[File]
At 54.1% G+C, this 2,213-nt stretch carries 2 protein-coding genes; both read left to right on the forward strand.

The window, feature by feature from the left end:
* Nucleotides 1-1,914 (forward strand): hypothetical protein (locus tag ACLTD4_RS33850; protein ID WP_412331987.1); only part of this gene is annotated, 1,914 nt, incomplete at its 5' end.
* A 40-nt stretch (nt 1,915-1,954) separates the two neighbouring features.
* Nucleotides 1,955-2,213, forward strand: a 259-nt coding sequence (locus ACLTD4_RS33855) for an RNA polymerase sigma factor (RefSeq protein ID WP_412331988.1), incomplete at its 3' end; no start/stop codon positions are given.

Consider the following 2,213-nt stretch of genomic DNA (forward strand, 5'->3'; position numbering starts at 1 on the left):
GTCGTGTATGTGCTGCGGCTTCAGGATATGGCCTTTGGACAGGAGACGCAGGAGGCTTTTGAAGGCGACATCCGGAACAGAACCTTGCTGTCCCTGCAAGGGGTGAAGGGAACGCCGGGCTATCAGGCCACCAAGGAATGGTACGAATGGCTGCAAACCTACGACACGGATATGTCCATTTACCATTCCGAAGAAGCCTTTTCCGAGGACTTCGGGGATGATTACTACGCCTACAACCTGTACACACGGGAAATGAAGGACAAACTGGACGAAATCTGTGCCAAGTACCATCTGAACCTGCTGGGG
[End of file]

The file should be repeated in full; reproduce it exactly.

At 54.1% G+C, this 2,213-nt stretch carries 2 protein-coding genes; both read left to right on the forward strand.

The window, feature by feature from the left end:
* Nucleotides 1-1,914 (forward strand): hypothetical protein (locus tag ACLTD4_RS33850; protein ID WP_412331987.1); only part of this gene is annotated, 1,914 nt, incomplete at its 5' end.
* A 40-nt stretch (nt 1,915-1,954) separates the two neighbouring features.
* Nucleotides 1,955-2,213, forward strand: a 259-nt coding sequence (locus ACLTD4_RS33855) for an RNA polymerase sigma factor (RefSeq protein ID WP_412331988.1), incomplete at its 3' end; no start/stop codon positions are given.

Consider the following 2,213-nt stretch of genomic DNA (forward strand, 5'->3'; position numbering starts at 1 on the left):
GTCGTGTATGTGCTGCGGCTTCAGGATATGGCCTTTGGACAGGAGACGCAGGAGGCTTTTGAAGGCGACATCCGGAACAGAACCTTGCTGTCCCTGCAAGGGGTGAAGGGAACGCCGGGCTATCAGGCCACCAAGGAATGGTACGAATGGCTGCAAACCTACGACACGGATATGTCCATTTACCATTCCGAAGAAGCCTTTTCCGAGGACTTCGGGGATGATTACTACGCCTACAACCTGTACACACGGGAAATGAAGGACAAACTGGACGAAATCTGTGCCAAGTACCATCTGAACCTGCTGGGG